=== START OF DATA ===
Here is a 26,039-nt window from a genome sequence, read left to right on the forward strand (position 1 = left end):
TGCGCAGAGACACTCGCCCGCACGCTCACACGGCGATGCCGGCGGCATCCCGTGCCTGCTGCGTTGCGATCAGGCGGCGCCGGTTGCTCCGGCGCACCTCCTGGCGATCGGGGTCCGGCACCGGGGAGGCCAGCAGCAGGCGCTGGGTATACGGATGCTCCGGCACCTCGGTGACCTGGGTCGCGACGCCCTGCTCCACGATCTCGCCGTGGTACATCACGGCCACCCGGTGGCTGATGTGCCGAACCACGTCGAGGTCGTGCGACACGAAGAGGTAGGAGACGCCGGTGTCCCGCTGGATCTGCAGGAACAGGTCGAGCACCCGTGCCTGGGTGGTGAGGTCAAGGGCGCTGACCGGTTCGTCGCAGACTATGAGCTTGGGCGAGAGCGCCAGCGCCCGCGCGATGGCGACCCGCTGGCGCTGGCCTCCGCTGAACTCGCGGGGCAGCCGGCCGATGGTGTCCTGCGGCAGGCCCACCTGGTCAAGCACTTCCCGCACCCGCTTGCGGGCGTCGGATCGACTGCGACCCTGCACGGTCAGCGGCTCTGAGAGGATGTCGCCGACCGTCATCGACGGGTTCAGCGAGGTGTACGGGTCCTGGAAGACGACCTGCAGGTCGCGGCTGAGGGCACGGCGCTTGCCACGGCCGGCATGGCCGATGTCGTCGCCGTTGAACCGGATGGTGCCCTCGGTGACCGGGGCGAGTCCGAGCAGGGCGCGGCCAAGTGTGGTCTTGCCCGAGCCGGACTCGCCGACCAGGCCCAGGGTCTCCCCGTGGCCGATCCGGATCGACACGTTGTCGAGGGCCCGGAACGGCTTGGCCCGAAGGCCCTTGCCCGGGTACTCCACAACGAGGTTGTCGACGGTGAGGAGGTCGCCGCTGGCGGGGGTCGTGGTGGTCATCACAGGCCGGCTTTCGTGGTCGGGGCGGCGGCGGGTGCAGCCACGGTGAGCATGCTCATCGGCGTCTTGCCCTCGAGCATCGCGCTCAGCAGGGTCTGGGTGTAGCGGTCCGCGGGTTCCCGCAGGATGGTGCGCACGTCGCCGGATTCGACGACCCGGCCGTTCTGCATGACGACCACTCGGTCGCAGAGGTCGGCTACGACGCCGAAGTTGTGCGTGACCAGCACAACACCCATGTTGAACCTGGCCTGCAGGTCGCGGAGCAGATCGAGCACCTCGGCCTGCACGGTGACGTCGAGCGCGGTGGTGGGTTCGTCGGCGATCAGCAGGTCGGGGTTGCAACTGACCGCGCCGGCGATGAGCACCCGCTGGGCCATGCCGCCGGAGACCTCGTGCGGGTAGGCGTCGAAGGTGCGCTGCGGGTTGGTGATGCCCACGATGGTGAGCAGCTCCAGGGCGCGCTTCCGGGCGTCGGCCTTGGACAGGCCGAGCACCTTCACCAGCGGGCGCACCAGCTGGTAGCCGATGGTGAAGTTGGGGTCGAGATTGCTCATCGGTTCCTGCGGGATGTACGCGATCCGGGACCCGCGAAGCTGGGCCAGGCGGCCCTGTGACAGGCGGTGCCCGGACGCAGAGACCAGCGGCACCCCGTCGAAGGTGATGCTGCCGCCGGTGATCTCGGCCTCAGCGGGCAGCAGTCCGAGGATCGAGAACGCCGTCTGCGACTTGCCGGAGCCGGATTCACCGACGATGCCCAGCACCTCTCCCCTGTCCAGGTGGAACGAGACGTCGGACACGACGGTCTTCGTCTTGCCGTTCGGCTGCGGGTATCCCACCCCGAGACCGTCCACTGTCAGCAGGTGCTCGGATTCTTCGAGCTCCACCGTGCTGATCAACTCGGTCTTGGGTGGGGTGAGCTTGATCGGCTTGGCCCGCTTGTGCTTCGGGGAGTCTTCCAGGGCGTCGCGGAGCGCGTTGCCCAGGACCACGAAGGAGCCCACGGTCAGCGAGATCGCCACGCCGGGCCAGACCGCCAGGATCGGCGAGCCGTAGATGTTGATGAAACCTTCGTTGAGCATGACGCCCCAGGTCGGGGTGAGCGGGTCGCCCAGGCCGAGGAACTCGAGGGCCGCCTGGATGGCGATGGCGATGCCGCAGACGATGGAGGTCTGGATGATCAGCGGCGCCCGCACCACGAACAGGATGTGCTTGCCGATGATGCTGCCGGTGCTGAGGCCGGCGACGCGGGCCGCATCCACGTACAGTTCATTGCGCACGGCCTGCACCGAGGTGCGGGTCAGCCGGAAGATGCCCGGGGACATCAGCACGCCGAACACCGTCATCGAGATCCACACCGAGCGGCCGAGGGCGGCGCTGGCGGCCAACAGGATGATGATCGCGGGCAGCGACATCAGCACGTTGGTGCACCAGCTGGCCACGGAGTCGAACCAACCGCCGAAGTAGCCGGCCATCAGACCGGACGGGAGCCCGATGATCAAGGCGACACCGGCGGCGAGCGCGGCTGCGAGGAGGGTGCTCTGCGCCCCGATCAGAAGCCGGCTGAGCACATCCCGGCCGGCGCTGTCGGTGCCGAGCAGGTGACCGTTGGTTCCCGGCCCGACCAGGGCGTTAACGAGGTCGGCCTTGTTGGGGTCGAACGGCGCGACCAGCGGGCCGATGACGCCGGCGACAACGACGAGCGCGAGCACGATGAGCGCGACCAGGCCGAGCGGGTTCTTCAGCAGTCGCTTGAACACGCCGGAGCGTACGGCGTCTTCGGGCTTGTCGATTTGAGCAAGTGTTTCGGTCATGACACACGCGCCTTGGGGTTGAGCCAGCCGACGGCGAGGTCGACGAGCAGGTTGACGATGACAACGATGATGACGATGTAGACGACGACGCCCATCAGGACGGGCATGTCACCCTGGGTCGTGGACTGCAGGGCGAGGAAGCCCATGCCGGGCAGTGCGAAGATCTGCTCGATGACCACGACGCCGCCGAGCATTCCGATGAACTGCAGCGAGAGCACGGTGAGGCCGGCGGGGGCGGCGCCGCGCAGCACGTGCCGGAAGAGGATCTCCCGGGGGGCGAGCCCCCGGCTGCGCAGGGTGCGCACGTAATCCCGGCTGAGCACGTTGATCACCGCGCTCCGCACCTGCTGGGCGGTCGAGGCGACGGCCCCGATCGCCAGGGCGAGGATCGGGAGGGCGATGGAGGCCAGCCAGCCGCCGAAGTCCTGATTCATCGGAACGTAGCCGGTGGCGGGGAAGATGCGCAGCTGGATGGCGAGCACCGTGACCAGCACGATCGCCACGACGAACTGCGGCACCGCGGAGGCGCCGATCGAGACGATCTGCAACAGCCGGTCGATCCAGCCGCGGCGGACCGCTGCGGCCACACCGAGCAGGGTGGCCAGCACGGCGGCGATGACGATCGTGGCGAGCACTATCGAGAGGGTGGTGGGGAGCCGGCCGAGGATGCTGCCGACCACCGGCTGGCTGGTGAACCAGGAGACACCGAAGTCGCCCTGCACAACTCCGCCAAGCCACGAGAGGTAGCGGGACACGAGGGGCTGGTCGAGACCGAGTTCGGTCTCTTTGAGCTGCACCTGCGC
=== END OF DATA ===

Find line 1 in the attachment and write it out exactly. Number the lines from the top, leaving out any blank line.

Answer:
Here is a 26,039-nt window from a genome sequence, read left to right on the forward strand (position 1 = left end):